Insulin-like growth factors initiate tyrosyl phosphorylation of the insulin receptor substrate 1 (IRS-1) protein and activate multiple signaling pathways essential for liver growth. This gene has been found to be up-regulated in human hepatocellular carcinomas (HCCs), and overexpression of IRS-1 in NIH 3T3 cells leads to malignant transformation with activation of the mitogen-activated protein kinase cascade. To explore another possible role of IRS-1 in hepatocarcinogenesis, we examined the capability of transforming growth factor β1 (TGF-β1), a known negative regulator of hepatocyte growth, to induce programmed cell death in the context of IRS-1 overexpression. Hep3B HCC cells were stably transfected with a retroviral vector containing the IRS-1 gene. The overexpressed IRS-1 protein was highly tyrosyl phosphorylated following insulin/insulin-like growth factor I stimulation and led to constitutive activation of downstream signal transduction molecules such as phosphatidylinositol-3 kinase and mitogen-activated protein kinase. Although parental Hep3B cells were sensitive to apoptosis, the Hep3B-IRS-1-transfected cells acquired resistance to TGF-β1-induced programmed cell death. Our investigations suggest that IRS-1-mediated signals may act as survival factors and protect against TGF-β1-induced apoptosis in HCC; this phenomenon may contribute to hepatic oncogenesis.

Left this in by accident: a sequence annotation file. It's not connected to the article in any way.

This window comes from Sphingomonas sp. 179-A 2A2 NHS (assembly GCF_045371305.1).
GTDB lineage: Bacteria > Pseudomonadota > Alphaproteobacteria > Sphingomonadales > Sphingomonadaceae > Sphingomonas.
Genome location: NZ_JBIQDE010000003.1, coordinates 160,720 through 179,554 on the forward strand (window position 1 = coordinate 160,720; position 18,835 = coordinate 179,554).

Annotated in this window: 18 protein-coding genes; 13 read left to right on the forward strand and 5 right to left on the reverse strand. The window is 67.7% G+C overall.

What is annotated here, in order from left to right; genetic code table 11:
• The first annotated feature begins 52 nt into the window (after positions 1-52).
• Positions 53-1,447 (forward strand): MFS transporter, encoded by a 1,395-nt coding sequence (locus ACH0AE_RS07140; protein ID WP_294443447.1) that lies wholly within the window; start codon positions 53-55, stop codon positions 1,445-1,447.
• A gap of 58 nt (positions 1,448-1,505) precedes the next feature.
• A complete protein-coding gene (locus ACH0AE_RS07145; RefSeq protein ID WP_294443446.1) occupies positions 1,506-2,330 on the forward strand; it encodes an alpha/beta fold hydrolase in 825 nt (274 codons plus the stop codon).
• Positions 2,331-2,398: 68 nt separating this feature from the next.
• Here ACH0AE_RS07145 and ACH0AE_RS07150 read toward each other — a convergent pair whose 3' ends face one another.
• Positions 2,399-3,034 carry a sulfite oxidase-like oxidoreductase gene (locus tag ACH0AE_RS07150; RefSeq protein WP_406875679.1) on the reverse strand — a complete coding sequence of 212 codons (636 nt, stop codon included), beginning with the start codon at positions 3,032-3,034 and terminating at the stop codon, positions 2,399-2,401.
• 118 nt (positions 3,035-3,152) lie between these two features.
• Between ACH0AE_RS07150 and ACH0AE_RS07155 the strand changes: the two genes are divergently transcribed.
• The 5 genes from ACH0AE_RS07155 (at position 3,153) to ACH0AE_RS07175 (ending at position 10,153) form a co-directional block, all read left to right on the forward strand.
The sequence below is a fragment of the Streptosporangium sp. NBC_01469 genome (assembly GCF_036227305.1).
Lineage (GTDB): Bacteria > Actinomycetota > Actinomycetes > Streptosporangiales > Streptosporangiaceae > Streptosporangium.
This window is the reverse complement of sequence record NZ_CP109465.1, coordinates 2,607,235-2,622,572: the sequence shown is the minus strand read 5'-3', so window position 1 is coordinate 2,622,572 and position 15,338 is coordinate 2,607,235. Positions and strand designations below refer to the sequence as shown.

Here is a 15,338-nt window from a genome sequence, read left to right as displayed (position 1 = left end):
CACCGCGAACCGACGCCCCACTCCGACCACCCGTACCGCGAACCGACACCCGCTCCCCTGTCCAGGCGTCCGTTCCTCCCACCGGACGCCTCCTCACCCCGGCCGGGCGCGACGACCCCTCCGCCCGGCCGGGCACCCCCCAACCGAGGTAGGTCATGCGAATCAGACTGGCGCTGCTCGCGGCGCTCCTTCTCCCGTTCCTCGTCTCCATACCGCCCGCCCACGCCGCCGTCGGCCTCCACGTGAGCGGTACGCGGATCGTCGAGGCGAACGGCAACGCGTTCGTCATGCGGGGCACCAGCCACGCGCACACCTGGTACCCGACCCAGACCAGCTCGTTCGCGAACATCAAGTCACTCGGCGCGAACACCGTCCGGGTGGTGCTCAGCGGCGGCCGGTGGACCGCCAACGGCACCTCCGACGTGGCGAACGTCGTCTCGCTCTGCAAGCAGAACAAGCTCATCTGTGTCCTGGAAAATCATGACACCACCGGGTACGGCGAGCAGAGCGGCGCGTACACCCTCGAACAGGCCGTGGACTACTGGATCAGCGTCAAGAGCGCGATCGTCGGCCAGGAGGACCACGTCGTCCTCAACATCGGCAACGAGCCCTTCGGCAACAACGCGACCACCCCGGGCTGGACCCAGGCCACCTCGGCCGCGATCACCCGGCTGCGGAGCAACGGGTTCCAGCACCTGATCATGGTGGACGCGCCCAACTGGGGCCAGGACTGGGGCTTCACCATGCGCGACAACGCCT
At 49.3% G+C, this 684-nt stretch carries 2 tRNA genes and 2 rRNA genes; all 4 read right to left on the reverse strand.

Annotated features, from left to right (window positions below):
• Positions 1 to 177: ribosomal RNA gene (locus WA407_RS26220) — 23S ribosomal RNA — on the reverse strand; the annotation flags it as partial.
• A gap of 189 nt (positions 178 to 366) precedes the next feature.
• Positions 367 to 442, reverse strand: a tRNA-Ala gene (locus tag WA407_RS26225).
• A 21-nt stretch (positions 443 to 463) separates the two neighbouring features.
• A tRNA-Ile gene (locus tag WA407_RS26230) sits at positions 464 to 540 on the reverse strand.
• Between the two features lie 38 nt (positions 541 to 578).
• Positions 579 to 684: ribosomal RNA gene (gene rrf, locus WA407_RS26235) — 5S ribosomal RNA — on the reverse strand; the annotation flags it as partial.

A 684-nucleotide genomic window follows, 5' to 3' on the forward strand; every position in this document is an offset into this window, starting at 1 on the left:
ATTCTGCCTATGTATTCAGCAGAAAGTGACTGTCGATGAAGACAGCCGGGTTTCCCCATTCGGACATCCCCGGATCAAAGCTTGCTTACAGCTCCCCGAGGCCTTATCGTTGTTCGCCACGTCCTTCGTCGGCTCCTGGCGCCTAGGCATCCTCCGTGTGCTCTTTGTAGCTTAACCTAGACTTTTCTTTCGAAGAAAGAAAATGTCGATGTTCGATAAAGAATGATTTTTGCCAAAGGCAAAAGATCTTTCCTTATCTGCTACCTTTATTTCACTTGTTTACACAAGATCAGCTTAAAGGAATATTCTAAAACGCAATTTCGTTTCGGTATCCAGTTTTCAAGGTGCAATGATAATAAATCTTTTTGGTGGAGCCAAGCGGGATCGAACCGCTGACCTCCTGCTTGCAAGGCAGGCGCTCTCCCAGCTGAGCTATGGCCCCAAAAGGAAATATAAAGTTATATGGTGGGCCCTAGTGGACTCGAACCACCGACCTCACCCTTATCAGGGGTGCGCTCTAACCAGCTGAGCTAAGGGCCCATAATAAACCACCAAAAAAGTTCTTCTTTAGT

This work was supported by Grants CA-35711 and AA-02666 from the NIH.